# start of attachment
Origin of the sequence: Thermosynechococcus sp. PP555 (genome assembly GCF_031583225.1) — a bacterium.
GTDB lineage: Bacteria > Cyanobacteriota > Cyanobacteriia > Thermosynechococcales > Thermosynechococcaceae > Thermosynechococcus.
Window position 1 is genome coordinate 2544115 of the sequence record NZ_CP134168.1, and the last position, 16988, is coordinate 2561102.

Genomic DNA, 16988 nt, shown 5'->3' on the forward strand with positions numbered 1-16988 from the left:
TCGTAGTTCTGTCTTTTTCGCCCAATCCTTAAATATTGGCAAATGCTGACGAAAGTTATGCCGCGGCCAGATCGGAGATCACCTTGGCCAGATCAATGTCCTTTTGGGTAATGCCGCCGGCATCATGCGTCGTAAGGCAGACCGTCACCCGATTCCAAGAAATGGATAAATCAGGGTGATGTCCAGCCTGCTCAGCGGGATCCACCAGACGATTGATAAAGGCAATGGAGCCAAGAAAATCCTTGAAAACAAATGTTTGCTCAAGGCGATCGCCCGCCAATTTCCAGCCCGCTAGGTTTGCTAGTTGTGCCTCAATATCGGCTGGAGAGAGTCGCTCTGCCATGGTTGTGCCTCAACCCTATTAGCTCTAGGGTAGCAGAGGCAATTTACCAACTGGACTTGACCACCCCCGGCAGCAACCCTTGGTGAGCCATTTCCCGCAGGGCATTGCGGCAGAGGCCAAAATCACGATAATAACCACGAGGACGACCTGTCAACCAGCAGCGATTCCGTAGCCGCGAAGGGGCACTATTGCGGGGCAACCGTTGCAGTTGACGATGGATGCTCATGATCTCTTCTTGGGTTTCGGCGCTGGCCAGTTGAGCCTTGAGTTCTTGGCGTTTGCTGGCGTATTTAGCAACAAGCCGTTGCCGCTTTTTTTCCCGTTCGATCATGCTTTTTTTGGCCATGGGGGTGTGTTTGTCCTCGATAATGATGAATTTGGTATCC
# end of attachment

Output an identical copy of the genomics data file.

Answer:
Origin of the sequence: Thermosynechococcus sp. PP555 (genome assembly GCF_031583225.1) — a bacterium.
GTDB lineage: Bacteria > Cyanobacteriota > Cyanobacteriia > Thermosynechococcales > Thermosynechococcaceae > Thermosynechococcus.
Window position 1 is genome coordinate 2544115 of the sequence record NZ_CP134168.1, and the last position, 16988, is coordinate 2561102.

Genomic DNA, 16988 nt, shown 5'->3' on the forward strand with positions numbered 1-16988 from the left:
TCGTAGTTCTGTCTTTTTCGCCCAATCCTTAAATATTGGCAAATGCTGACGAAAGTTATGCCGCGGCCAGATCGGAGATCACCTTGGCCAGATCAATGTCCTTTTGGGTAATGCCGCCGGCATCATGCGTCGTAAGGCAGACCGTCACCCGATTCCAAGAAATGGATAAATCAGGGTGATGTCCAGCCTGCTCAGCGGGATCCACCAGACGATTGATAAAGGCAATGGAGCCAAGAAAATCCTTGAAAACAAATGTTTGCTCAAGGCGATCGCCCGCCAATTTCCAGCCCGCTAGGTTTGCTAGTTGTGCCTCAATATCGGCTGGAGAGAGTCGCTCTGCCATGGTTGTGCCTCAACCCTATTAGCTCTAGGGTAGCAGAGGCAATTTACCAACTGGACTTGACCACCCCCGGCAGCAACCCTTGGTGAGCCATTTCCCGCAGGGCATTGCGGCAGAGGCCAAAATCACGATAATAACCACGAGGACGACCTGTCAACCAGCAGCGATTCCGTAGCCGCGAAGGGGCACTATTGCGGGGCAACCGTTGCAGTTGACGATGGATGCTCATGATCTCTTCTTGGGTTTCGGCGCTGGCCAGTTGAGCCTTGAGTTCTTGGCGTTTGCTGGCGTATTTAGCAACAAGCCGTTGCCGCTTTTTTTCCCGTTCGATCATGCTTTTTTTGGCCATGGGGGTGTGTTTGTCCTCGATAATGATGAATTTGGTATCC